It was observed that the antenna cable feeding KiwiSDR3 was
intermittent. A spare was on-hand and the problem was fixed:
The end of the flaky cable was clipped off preventing its
While there, the UPS was checked - and it was found to have
failed. It has been removed from the circuit by virtue of an
transfer switch that allows swapping/replacing computer power sources
without interrupting the load. Unfortunately, the load was
interrupted when the UPS, trying to go online, "chattered" instead of
simply dropping out when it failed to carry the load causing all
servers to reboot - but everything came up cleanly - I think...
18 July, 2019.
Server upgrade by web
the evening of Thursday, 18 July, 2019 at around 1800MT the
"sdrutah.org" web pages were unavailable. This situation was
temporary - lasting less than an hour - as the Web hosting service
upgraded the server from Ubuntu 14.x to 18.x. No changes
be visible to the users upon completion of this upgrade.
5 July, 2019.
"Bug" fixes on new pages.
with the new pages it was not possible to embed the frequency and mode
with the URL, but that has been fixed now - we hope. You can
include the frequency and mode if you like, as in: http://sdrutah.org/websdr1.html?tune=7272lsb
- which will go to WebSDR #1 and tune to
7272 kHz, lower sideband.
The redirect did not previously
work with the Microsoft
Edge browser: It appears to do so now.
The "buttons" on the WebSDR GUI
sent you to another WebSDR server to cover a different band had
been "kludged" to work with the new scheme - but they didn't really do
what they were supposed to
do - which was to send the user to the "new" web pages - because of the
inability to embed the frequency and mode in the URL: They do
Low gain on the KiwiSDRs below
has been observed that at frequencies below the AM broadcast band, the
KiwiSDR is a bit "gain starved" - a result of the "Limited attenuation
high-pass filter" that had previously been installed to prevent it from
being overloaded on signals below 8 MHz. At some future
this filter will be modified to "pass around" such frequencies.
information about this high pass filter, read the article "A Limited Attenuation High-Pass
Filter for the KiwiSDR". This
article does not yet include information about the modification to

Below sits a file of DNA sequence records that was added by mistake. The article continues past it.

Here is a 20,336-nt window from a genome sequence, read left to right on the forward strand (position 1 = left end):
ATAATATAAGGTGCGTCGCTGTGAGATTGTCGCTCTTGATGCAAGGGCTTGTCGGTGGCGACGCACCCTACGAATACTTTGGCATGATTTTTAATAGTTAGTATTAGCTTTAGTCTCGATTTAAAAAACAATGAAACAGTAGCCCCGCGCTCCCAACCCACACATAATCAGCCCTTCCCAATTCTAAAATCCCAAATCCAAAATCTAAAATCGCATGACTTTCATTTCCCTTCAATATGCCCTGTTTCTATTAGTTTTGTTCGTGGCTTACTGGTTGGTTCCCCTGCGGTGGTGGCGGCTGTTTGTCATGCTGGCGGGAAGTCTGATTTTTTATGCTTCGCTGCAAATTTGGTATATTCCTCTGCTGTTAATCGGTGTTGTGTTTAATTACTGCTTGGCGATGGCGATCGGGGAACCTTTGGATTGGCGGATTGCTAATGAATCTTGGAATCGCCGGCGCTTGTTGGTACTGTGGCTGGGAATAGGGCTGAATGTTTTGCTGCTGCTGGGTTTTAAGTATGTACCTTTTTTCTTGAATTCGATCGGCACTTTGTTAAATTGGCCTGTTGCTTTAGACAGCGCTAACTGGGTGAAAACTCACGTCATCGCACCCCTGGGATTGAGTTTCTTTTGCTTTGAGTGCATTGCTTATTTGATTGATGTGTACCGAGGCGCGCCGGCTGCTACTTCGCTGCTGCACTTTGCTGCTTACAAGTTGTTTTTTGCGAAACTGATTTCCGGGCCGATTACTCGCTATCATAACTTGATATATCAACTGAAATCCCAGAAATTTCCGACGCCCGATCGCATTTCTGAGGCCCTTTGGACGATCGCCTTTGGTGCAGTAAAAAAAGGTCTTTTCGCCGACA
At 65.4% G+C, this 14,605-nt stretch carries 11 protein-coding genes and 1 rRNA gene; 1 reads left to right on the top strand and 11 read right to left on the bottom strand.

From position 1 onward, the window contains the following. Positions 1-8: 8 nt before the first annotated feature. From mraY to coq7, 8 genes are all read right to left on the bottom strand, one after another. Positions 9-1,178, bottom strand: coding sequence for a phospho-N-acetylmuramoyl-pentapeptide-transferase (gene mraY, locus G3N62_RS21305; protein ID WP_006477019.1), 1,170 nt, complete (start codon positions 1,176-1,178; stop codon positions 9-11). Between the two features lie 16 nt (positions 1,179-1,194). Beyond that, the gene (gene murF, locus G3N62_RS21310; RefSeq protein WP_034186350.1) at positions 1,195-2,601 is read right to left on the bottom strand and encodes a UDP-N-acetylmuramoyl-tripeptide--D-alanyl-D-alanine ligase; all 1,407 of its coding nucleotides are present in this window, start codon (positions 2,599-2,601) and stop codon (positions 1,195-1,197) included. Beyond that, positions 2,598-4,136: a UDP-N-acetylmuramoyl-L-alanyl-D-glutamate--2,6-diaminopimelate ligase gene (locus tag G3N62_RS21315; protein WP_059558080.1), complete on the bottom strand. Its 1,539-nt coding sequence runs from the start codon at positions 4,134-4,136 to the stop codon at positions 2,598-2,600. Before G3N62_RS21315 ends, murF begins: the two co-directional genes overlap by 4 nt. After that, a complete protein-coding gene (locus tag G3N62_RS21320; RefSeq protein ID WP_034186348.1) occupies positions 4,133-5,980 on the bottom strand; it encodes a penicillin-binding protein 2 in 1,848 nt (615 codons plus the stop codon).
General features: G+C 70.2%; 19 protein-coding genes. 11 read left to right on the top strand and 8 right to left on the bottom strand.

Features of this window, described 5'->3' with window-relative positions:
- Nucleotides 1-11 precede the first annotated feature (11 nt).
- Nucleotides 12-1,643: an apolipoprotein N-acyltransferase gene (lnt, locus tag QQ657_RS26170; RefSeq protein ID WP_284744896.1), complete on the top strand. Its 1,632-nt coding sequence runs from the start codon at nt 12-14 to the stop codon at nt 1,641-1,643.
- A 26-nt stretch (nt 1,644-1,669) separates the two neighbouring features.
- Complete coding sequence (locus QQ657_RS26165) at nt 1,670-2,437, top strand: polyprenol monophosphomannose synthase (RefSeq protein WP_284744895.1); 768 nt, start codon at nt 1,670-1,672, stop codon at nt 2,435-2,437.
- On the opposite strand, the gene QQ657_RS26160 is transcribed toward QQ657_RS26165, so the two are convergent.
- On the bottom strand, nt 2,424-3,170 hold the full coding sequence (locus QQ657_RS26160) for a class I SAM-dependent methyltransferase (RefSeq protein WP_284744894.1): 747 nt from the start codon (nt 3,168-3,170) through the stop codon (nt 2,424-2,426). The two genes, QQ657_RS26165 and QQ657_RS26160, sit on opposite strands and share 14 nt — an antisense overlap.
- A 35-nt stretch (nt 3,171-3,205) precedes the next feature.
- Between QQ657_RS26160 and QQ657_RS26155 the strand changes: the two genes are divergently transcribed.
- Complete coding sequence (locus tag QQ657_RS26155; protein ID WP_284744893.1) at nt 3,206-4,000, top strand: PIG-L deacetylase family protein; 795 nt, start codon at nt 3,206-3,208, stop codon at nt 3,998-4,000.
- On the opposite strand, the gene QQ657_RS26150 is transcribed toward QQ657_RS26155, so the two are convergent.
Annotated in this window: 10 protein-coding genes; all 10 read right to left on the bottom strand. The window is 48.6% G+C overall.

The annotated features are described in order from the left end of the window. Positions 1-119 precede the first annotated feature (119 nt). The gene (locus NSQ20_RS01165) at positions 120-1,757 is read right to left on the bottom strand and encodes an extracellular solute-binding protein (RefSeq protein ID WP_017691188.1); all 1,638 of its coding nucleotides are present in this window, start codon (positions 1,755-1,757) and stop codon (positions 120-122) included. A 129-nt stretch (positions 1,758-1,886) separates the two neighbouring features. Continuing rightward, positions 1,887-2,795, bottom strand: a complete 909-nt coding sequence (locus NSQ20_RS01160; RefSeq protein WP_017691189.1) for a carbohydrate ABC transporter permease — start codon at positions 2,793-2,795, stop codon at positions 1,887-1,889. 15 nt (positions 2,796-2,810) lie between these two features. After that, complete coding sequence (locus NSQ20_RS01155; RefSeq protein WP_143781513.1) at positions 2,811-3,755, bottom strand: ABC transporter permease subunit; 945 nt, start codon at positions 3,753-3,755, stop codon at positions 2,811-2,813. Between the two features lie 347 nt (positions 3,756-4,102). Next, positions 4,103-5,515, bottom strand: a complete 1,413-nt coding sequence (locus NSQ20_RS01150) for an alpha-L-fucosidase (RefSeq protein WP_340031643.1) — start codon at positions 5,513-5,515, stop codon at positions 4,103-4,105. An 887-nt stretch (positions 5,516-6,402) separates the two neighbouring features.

allow the <500 kHz energy to pass through.
19 June, 2019.
Internet connectivity has, at times, been suffering from jitter and
delays - a likely result of ongoing issues with one of the wireless
hops connecting the site. To remedy this situation, we will
transitioning to a different Internet Service Provider. Because of
will be an interruption to this WebSDR system
during the transition. The exact timing of this change is yet
be determined: Additionally, there may be the complication of
this system needing to change its URL. We will
attempt to give as much notice as possible prior to this change. In the
meantime, occasional drop-outs may be mitigated by increasing the
buffering using the Audio
Buffering drop-down menu just below the WebSDR's volume
The "loss" of reception on the "20CW", "20PH", "17M", "15M",
bands was, as suspected, caused by damage to the amplifier common to
all of these receivers. This amplifier, based on a Gali-74+
proved to be susceptible to what was, at the very least, a "close"
lightning strike. The MMIC was replaced and reception was
restored on these receivers.
In reality, none of these
receivers suffered any damage and remote analysis had shown that these
receivers were just really
deaf - to the tune of 30-40dB or so.
"160M" receiver was also preceded by one of these same Gali-74+ MMIC
and this amplifier, too, was damaged by the same strike. A
this MMIC restored this device to normal operation.
above damage to the amplifiers occurred despite the fact that these
were "downstream" of fairly heavy-duty gas discharge tubes andRF
filtering - both of which would have served to greatly reduce the
amount of transient energy from the strike - but it wasn't apparently
enough for the
MMIC amplifiers. To prevent a similar failure in the future,
more "sensitive" protection device was added - one that has both a
gas-discharge tube and
high-current limiting diodes.
worth noting that in the other signal paths, discrete transistor-based
amplifiers - based on the venerable 2N5109 - are being used, and none
of these suffered any damage, likely due to the fact that this rather
rugged device can (briefly)handle several watts without
The Gali-74+ is used in some of
the signal paths because of its lower noise figure (3 dB versus 6 dB)
and higher gain (21 dB
versus 17dB) than the 2N5109-based amplifiers.
In the "High
split" signal path (for
these devices allow the receivers to "hear" the thermal noise floor
more easily, particularly on 10 meters.
one of these devices on 160 meters helps make up for the
relative deafness of the receiver module (a SoftRock II Ensemble) that
is being used and the
fact that the main antenna, which is designed for 3-30 MHz coverage,
has lower signal output at 160 meters than on 80/75 meters.
40 meter receiver modified:
Previously, a single RF
amplifier was used to feed both the "40CW"
- and internal to this module, the input signal was split